Here in the Dayton, Ohio, area, the big news is the bankruptcy of Delphi, a maker of auto parts: Delphi employs 5,700 people in the Dayton area, and the loss of those jobs is frightening.
But it is part of a long and dreary story: the slow decline of the economy of Ohio. And a major factor is the cowardice of the reigning GOP in facing the rampaging elephant in the room: Big Labor's outrageous coercive power.
Talk to people involved in recruiting industries to site in their states: they'll tell you that industry gravitates to Right to Work states. Why? Because a Right to Work law, which provides that workers can't be forced to pay union dues, facilitates a more cooperative work environment, instead of the class-warfare, hate-the-boss slash-and-burn tactics favored by the extremists who seem always to end up in control of union locals.
Meanwhile, the nation's 22 Right to Work states do better in every regard: they draw more industry, create more jobs, and their economies are growing faster. They weather inevitable downturns better; they are more diverse and more resilient.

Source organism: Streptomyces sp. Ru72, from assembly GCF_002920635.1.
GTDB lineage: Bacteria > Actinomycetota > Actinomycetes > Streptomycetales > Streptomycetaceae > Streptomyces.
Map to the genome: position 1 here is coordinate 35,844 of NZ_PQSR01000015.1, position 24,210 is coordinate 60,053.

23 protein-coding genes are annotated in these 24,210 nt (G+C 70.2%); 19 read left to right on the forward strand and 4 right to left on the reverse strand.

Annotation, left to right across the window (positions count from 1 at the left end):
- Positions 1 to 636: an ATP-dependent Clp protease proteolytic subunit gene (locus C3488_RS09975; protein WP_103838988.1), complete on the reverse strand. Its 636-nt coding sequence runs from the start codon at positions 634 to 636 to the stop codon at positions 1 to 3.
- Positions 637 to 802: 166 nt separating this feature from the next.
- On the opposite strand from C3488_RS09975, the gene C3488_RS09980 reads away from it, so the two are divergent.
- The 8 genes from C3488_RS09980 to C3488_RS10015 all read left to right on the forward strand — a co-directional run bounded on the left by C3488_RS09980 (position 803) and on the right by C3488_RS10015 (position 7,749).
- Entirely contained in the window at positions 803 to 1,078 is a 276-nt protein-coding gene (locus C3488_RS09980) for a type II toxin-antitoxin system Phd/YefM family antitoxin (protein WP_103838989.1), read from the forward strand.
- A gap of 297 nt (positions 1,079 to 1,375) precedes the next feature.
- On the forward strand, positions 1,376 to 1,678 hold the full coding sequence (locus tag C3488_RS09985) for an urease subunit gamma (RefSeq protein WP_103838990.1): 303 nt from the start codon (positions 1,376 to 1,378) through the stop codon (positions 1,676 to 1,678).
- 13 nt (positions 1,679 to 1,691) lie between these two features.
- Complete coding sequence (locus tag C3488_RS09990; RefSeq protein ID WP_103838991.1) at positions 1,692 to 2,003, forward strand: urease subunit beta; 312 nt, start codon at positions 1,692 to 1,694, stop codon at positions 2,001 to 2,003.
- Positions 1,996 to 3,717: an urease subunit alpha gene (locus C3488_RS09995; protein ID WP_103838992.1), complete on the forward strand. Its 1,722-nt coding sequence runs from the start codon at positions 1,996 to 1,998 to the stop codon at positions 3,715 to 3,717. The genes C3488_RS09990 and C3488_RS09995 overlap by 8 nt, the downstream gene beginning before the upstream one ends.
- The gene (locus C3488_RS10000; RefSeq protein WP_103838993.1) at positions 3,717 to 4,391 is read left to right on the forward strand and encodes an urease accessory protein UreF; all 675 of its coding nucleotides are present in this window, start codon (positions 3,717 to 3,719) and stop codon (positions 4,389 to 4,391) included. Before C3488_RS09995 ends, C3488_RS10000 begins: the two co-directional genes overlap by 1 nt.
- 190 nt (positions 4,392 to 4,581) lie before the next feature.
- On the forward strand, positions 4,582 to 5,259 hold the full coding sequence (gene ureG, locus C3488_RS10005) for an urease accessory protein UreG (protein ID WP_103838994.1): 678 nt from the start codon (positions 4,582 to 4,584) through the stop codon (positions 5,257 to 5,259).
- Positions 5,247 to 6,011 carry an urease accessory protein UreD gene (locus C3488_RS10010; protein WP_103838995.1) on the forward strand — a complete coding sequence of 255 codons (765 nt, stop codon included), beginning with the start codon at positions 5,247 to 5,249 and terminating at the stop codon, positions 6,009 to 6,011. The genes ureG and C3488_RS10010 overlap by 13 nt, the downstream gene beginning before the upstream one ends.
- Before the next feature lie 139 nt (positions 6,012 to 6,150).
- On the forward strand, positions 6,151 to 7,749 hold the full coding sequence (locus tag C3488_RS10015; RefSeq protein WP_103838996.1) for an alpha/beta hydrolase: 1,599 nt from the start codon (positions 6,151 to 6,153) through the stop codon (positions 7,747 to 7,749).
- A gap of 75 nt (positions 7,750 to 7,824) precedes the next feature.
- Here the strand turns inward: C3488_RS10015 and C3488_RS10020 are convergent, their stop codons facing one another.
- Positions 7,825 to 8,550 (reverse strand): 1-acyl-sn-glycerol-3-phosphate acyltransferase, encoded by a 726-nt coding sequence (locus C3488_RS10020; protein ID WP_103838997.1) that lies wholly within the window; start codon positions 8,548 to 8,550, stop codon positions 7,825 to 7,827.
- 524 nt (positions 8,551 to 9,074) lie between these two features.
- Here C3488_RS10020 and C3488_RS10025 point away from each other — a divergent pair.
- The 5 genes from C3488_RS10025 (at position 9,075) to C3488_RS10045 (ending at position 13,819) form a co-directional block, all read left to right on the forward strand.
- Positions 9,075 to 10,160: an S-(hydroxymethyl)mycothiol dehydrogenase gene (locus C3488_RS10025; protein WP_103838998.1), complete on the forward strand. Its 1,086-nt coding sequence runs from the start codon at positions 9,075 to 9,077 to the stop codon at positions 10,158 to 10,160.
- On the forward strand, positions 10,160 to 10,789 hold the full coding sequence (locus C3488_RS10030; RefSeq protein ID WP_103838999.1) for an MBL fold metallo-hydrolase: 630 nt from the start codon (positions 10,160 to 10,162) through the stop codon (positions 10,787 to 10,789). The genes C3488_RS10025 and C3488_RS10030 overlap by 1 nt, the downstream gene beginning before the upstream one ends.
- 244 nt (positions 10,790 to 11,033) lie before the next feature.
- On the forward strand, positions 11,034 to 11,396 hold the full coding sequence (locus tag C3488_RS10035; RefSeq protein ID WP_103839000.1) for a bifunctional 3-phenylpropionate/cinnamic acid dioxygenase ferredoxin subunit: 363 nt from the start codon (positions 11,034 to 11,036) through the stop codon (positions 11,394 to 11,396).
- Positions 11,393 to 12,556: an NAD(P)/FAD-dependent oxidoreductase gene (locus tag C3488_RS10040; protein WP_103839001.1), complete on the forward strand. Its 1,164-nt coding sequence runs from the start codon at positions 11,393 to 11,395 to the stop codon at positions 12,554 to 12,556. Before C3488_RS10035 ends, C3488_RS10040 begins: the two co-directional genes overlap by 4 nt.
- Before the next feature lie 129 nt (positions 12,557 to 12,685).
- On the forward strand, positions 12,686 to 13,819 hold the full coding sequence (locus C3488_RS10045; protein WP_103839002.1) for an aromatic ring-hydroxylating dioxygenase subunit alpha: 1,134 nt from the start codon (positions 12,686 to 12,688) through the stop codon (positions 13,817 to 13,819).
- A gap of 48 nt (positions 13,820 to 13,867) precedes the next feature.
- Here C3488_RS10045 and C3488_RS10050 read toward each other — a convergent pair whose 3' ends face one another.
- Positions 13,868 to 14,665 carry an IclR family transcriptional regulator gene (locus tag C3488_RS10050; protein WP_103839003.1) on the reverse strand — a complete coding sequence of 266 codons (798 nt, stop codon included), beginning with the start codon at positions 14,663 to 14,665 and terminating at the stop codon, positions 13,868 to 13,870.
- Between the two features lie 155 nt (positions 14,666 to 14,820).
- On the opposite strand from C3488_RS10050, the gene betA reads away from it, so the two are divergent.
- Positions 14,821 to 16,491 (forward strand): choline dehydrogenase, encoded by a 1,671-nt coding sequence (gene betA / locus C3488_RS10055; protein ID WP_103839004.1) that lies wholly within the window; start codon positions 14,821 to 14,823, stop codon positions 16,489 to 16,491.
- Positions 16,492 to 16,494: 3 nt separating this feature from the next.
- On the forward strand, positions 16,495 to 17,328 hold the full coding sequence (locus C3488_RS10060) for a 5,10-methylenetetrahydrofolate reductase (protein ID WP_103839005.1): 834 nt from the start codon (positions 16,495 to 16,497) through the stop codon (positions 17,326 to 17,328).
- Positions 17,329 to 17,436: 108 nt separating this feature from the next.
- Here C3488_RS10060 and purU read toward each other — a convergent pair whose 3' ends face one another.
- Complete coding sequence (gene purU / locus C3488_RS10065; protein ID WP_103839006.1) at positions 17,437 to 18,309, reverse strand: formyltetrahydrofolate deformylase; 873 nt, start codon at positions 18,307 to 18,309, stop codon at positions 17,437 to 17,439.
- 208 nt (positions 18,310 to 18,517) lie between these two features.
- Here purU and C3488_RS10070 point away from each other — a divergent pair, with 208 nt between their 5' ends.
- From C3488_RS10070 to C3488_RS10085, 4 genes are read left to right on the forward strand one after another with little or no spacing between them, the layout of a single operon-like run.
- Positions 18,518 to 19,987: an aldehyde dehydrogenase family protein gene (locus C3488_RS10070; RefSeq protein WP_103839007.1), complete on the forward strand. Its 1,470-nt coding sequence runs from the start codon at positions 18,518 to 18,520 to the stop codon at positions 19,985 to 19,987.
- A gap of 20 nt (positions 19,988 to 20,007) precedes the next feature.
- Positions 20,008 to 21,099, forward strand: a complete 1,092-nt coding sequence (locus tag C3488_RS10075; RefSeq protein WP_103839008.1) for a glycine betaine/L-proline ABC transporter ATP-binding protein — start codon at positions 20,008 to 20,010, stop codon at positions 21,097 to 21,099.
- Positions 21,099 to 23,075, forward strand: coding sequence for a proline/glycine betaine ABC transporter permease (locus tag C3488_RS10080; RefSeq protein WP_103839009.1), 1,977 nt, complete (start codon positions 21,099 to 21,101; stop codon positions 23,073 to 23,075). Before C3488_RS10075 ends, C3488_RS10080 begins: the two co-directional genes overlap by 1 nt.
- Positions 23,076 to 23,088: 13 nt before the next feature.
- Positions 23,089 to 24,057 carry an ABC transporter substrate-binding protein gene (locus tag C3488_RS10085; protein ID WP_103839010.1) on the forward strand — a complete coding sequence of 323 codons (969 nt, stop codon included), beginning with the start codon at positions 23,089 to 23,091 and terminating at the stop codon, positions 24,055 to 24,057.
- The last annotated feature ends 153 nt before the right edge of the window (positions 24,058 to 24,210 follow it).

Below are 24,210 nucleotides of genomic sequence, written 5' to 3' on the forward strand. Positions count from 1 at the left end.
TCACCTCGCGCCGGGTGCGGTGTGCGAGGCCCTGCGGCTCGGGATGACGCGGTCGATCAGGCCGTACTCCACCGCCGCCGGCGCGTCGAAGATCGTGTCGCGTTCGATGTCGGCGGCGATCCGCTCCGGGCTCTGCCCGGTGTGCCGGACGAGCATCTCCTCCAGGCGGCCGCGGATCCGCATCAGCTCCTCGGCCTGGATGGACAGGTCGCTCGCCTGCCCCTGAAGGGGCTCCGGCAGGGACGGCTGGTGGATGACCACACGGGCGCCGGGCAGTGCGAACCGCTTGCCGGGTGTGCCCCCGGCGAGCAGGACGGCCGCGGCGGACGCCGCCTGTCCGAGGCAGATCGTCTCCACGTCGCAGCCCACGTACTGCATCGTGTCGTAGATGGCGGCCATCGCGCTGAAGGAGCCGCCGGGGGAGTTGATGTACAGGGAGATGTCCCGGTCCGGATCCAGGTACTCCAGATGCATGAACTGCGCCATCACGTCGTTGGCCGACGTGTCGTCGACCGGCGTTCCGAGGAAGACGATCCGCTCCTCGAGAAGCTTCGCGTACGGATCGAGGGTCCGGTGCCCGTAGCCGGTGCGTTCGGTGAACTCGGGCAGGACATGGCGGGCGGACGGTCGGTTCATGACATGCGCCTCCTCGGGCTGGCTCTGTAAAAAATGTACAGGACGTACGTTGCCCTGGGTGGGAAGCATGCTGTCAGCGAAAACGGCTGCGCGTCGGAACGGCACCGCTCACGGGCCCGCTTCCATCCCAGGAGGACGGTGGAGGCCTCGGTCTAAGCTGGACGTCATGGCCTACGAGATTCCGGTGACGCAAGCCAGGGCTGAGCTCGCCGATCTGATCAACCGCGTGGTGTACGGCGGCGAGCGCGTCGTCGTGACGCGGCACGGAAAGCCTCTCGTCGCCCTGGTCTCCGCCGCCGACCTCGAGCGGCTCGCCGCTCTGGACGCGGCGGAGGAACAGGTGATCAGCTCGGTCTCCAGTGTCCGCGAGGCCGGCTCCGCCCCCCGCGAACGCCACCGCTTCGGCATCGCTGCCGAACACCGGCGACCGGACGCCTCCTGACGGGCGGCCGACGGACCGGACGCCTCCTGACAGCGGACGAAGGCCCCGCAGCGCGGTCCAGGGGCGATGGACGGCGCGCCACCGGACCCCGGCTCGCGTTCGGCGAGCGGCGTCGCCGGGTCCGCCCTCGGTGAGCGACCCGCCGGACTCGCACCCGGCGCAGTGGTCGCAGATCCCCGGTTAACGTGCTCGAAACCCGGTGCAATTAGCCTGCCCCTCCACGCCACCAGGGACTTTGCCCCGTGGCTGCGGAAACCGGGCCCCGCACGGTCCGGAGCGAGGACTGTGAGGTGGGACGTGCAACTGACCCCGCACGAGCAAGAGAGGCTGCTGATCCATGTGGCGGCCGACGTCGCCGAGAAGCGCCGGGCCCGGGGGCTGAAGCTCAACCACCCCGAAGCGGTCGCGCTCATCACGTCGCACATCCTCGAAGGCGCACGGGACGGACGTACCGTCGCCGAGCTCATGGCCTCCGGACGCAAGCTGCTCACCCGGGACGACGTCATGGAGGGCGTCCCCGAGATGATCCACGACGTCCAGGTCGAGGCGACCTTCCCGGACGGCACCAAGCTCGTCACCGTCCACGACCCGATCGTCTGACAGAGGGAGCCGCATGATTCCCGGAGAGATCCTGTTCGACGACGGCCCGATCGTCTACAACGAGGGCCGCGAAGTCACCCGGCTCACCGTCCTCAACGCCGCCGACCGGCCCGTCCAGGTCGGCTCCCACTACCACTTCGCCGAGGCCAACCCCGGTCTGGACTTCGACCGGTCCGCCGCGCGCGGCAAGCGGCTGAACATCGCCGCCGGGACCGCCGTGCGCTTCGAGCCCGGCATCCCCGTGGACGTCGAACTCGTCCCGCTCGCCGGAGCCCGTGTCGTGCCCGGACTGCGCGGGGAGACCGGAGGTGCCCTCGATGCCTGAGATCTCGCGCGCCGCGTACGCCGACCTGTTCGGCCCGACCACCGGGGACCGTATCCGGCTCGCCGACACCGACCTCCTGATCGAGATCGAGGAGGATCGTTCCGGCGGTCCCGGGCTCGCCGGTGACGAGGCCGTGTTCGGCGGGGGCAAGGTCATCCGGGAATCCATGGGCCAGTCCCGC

By the way, Right to Work states do fine on wages, too -- contrary to what you may have heard. Adjusted for inflation and taxes, Right to Work states perform better on wages than forced-unionism states.
I hear the outrage: "you're bashing unions!"
No, I'm bashing coercion: and it's so revealing that those who go ballistic at any discussion of Right to Work conflate the terms "union" and "forced-union."
But I am bashing Governor Bob Taft and the Ohio GOP. The GOP has been running things for quite awhile -- both houses and the governor's mansion. Sixteen years of GOP governors and a GOP legislature almost as long. But when it comes to Big Labor, Taft and his crowd haven't got the courage God gave a mouse. As President Theodore Roosevelt said of a member of the Supreme Court: "I could carve a better backbone from a banana!"